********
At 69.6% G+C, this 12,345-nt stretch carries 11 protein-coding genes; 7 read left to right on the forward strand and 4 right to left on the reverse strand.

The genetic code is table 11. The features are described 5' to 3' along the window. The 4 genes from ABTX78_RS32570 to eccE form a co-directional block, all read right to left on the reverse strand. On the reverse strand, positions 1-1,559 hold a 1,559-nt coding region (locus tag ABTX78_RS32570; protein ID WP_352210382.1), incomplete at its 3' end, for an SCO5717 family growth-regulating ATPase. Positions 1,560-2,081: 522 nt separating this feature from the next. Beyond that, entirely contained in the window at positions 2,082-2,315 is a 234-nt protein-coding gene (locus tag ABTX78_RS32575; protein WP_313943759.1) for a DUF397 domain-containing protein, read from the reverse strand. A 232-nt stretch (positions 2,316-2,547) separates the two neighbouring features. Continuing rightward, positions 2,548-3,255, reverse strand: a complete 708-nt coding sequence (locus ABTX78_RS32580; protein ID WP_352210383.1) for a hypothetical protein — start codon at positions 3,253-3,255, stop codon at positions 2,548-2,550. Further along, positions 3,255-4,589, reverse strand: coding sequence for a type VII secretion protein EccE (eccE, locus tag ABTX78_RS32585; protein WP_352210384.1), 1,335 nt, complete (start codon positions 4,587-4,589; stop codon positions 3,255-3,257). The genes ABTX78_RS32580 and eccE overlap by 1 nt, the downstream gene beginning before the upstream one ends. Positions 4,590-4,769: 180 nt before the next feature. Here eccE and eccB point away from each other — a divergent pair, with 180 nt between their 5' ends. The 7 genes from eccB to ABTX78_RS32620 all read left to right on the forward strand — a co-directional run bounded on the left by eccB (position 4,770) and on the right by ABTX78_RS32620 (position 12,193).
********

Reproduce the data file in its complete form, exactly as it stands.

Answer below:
At 69.6% G+C, this 12,345-nt stretch carries 11 protein-coding genes; 7 read left to right on the forward strand and 4 right to left on the reverse strand.

The genetic code is table 11. The features are described 5' to 3' along the window. The 4 genes from ABTX78_RS32570 to eccE form a co-directional block, all read right to left on the reverse strand. On the reverse strand, positions 1-1,559 hold a 1,559-nt coding region (locus tag ABTX78_RS32570; protein ID WP_352210382.1), incomplete at its 3' end, for an SCO5717 family growth-regulating ATPase. Positions 1,560-2,081: 522 nt separating this feature from the next. Beyond that, entirely contained in the window at positions 2,082-2,315 is a 234-nt protein-coding gene (locus tag ABTX78_RS32575; protein WP_313943759.1) for a DUF397 domain-containing protein, read from the reverse strand. A 232-nt stretch (positions 2,316-2,547) separates the two neighbouring features. Continuing rightward, positions 2,548-3,255, reverse strand: a complete 708-nt coding sequence (locus ABTX78_RS32580; protein ID WP_352210383.1) for a hypothetical protein — start codon at positions 3,253-3,255, stop codon at positions 2,548-2,550. Further along, positions 3,255-4,589, reverse strand: coding sequence for a type VII secretion protein EccE (eccE, locus tag ABTX78_RS32585; protein WP_352210384.1), 1,335 nt, complete (start codon positions 4,587-4,589; stop codon positions 3,255-3,257). The genes ABTX78_RS32580 and eccE overlap by 1 nt, the downstream gene beginning before the upstream one ends. Positions 4,590-4,769: 180 nt before the next feature. Here eccE and eccB point away from each other — a divergent pair, with 180 nt between their 5' ends. The 7 genes from eccB to ABTX78_RS32620 all read left to right on the forward strand — a co-directional run bounded on the left by eccB (position 4,770) and on the right by ABTX78_RS32620 (position 12,193).